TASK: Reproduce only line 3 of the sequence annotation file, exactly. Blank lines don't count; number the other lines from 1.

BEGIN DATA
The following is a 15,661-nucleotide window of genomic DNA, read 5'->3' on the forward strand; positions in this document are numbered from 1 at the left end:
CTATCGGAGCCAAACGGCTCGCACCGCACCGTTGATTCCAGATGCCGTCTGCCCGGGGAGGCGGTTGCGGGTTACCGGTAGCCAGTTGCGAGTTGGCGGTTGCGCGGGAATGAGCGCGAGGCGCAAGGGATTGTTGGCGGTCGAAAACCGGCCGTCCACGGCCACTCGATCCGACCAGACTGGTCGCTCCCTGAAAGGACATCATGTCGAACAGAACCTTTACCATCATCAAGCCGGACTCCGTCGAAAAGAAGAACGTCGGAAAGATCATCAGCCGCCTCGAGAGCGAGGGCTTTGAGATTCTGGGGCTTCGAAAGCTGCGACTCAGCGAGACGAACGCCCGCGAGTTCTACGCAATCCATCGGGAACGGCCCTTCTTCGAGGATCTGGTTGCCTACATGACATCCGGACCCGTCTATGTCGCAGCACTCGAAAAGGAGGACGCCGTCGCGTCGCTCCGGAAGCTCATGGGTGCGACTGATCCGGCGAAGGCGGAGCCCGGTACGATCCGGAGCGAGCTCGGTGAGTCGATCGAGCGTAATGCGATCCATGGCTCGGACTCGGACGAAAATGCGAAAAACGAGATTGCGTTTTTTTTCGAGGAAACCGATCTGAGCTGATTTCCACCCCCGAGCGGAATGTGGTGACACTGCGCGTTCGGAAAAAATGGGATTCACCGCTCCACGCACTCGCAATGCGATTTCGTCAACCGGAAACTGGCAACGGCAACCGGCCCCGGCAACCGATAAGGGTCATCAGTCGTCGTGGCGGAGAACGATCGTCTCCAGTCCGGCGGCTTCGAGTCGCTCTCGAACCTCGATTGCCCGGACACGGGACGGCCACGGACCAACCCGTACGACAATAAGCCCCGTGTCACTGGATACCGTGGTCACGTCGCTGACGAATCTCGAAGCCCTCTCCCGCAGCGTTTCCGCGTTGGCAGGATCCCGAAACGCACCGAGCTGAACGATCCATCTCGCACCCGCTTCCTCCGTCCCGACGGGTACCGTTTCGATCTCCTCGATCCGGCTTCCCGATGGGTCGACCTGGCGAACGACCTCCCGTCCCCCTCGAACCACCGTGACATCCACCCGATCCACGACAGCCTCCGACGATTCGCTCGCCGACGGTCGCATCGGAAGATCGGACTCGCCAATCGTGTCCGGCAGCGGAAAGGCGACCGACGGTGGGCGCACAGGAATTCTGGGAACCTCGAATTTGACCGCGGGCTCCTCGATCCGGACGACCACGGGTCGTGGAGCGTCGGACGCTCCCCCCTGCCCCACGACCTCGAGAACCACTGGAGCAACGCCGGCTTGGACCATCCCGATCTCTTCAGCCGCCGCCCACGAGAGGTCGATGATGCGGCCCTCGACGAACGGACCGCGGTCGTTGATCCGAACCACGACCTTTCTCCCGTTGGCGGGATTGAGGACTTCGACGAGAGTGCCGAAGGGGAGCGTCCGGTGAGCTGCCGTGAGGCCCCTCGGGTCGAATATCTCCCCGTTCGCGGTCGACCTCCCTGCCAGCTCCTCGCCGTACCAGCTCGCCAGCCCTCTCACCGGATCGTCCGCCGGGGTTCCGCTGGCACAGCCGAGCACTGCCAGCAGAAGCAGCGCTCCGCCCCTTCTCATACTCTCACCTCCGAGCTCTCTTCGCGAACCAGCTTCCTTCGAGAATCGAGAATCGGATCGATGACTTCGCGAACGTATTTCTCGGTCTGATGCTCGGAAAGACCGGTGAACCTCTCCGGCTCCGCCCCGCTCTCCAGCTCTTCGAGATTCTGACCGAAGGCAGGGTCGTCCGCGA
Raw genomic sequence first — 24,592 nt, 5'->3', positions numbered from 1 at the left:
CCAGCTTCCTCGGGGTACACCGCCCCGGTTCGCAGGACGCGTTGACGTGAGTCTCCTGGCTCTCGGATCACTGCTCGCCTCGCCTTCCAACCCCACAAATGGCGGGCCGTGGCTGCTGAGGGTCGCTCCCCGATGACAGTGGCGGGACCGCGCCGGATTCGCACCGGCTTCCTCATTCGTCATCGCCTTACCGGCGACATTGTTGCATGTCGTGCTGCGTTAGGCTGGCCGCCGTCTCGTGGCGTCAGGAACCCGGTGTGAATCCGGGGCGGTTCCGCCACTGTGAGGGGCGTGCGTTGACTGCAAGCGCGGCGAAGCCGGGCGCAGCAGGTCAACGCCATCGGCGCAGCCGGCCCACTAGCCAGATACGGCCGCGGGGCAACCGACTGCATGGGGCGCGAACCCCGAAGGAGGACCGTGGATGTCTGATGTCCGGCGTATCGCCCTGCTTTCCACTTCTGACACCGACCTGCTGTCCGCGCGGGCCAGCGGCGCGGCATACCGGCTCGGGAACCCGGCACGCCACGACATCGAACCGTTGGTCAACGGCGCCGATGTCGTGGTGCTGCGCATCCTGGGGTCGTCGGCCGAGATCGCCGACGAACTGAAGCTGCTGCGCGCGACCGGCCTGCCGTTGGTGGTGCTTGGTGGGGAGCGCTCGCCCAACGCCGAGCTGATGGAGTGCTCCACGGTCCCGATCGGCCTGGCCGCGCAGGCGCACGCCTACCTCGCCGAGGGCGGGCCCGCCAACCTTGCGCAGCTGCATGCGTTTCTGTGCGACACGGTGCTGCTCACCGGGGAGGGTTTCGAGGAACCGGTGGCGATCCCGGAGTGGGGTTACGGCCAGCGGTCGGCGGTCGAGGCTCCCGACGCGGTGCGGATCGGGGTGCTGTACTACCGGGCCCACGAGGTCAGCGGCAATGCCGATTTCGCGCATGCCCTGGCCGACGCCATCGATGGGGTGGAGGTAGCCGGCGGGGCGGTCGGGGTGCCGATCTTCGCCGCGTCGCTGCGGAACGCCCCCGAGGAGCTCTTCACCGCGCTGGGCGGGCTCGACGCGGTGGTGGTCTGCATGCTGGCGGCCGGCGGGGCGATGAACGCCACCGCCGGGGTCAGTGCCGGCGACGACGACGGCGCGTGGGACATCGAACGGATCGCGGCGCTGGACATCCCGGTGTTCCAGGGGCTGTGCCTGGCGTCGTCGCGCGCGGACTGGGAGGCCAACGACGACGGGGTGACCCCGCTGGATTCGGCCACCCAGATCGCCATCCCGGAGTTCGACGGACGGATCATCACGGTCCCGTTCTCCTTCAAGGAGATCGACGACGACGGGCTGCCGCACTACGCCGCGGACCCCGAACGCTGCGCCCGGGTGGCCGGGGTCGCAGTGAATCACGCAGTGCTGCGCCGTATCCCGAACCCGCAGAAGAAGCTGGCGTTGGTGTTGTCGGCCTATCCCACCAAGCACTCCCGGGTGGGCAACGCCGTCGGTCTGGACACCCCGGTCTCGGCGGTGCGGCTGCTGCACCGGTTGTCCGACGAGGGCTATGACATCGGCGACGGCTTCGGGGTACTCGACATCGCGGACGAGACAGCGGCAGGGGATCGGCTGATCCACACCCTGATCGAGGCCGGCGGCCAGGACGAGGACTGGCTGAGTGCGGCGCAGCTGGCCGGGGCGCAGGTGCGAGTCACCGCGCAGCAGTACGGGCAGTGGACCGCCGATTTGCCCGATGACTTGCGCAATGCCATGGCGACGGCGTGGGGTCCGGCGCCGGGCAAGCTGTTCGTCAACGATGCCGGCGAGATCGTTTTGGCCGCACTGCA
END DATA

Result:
Raw genomic sequence first — 24,592 nt, 5'->3', positions numbered from 1 at the left: